Nancy Pelosi – Profile of The Leader of Trump’s Opposition
Nancy Pelosi(78 years, born March 26, 1940) was sworn in as Speaker of the House on yesterday Thursday, 3rd January 2018 commencing the US 116th Congress. Making her not just the third most powerful US politician but also the leader of the Trump opposition. This is however not the first time she is holding the highest position ever held by a woman in the US Political Ladder. She is currently in her 17th term as a Member of the House of Representatives, first being elected in a 1987 special election. Pelosi is also a two-time House Minority Leader, serving from 2003 to 2007 and again from 2011 to 2019.
In 2007, the California Democrat made history as the first female speaker of the US House of Representatives, but it was short-lived.
According to Anthony Zurcher of the BBC, “People have gone wrong by under-estimating her for years,” says journalist Elaine Povich, who wrote a 2008 biography about Ms Pelosi. “Never bet against her. She’s consistently the hardest worker, the best organized and great vote counter.”
These skills are going to be sorely tested in the days ahead, as the incoming speaker will have to balance the competing priorities of her Democratic caucus while facing incoming flames from the political Vesuvius that is Donald Trump.
The public had a taste of such confrontations in December when the two argued in the Oval Office about border wall funding. She emerged from that duel with Democrats singing her praises but for many on the Left such fireworks should only be the beginning.
Although Republicans have typically painted Ms Pelosi as a “San Francisco liberal” enamoured with big government and far to the left on social issues, her roots are from a more practical style of politics on the other side of the continent.
She grew up in a political family, one of seven children in the gritty East Coast city of Baltimore, Maryland, where her father – Thomas “Big Tommy” D’Alesandro Jr – was mayor. She was the youngest and the only girl.
To be a politician in mid-century Baltimore meant succeeding at old-school Democratic machine politics. Keeping track of favours received and favours given. Knowing whom to help and whom to hurt – and how to do both. Ms Pelosi managed her family’s political accounts, including answering the eight phone lines that connected to the house.
She went to college in nearby Washington where she met and eventually married financier Paul Pelosi. They first moved to Manhattan, and then San Francisco, where Ms Pelosi started as a housewife. She had five children – four daughters and a son – in the space of six years.
In 1976 she became involved in politics, using her old family connections to help then-California Governor Jerry Brown, running for president, win the Maryland primary.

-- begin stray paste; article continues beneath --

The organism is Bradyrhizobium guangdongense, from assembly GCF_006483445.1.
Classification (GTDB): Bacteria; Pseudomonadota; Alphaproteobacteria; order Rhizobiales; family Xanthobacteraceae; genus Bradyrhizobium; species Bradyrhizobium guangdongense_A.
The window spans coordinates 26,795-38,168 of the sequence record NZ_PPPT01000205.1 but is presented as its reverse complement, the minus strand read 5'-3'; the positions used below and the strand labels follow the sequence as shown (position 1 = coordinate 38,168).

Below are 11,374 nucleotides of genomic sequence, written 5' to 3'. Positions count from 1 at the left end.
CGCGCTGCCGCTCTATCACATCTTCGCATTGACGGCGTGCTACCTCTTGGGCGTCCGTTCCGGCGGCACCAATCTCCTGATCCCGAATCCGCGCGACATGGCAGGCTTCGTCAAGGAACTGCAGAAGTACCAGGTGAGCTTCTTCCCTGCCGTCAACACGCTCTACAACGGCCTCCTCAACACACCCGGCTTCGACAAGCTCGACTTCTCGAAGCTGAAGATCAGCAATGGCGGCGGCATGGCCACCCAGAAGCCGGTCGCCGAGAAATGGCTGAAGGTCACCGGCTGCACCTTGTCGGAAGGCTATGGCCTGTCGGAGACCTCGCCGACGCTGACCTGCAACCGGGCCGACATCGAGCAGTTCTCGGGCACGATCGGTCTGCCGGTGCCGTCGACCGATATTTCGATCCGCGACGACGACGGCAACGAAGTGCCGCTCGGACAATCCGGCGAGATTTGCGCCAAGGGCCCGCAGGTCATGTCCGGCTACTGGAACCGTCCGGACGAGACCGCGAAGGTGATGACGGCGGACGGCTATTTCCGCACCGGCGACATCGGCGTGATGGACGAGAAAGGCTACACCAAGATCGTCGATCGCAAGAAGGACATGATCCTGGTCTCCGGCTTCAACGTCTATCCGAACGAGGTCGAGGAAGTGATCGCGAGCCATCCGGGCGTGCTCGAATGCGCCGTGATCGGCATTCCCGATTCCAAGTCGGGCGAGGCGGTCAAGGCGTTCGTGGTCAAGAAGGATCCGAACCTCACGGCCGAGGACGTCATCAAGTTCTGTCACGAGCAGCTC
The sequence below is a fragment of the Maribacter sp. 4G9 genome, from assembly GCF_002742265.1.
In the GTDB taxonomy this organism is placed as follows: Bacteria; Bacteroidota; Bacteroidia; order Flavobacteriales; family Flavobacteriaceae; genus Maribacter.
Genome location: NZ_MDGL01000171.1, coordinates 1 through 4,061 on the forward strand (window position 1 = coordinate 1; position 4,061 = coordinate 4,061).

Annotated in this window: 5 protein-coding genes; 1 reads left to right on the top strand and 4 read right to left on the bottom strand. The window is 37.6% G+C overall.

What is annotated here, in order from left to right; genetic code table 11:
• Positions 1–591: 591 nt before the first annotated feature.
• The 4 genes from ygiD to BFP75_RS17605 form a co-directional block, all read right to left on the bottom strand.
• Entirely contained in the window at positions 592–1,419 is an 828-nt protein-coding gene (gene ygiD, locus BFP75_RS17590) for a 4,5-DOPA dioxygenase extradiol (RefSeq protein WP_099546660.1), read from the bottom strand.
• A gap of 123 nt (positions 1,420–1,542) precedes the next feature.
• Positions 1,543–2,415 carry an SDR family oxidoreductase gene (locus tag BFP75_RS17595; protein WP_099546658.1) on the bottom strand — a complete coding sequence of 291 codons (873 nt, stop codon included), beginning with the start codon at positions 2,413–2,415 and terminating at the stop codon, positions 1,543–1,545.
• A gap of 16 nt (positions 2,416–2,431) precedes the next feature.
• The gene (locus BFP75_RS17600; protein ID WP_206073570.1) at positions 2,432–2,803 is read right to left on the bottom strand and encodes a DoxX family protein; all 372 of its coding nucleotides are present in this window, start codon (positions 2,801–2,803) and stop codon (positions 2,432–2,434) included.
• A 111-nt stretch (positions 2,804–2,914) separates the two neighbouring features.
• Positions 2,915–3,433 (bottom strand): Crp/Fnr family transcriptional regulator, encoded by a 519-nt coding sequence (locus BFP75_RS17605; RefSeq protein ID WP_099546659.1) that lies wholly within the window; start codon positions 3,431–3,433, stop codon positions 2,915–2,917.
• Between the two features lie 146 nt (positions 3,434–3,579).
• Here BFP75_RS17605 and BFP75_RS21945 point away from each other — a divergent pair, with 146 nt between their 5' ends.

She then rose through the state’s Democratic Party ranks, eventually becoming its chair. In 1988 – at the urging of the outgoing Democrat – she ran for a seat in Congress and won.
In the House, she worked her way up again. Because she represented a portion of the city with a large gay community, she made increasing Aids research funding a priority. She fought a multi-year bureaucratic battle to have a shuttered military base in San Francisco turned into a national park.
She was one of the highest-profile, most outspoken opponents of the US invasion of Iraq in 2003, and in 2005 successfully helped block President George W Bush’s call for partial privatisation of the government-run Social Security retirement programme.
When the Democrats won the majority in 2006 for the first time in 12 years, her legislative acumen had been established and her stand on the war – at least in the minds of Democrats – was vindicated. She became the clear choice for Speaker of the House and was elected by her party in a unanimous vote.
In January 2007 the Californian made history as the first female speaker of the US House of Representatives.
But four years later, Democrats lost control of the lower chamber of Congress.
Despite the setback, Ms Pelosi kept her head above the turbulent political waters, riding out a series of electoral defeats and beating back challenges within her own ranks, to take the gavel once more.
From 2009 to 2011, when Democrats had unified control of Congress and the White House, her chamber enacted an $840bn stimulus package in the aftermath of the 2008 economic collapse. She passed pro-union and cap-and-trade climate legislation (which never made it past the Senate and into law) and financial reform and a bill prohibiting gender discrimination in pay (which did).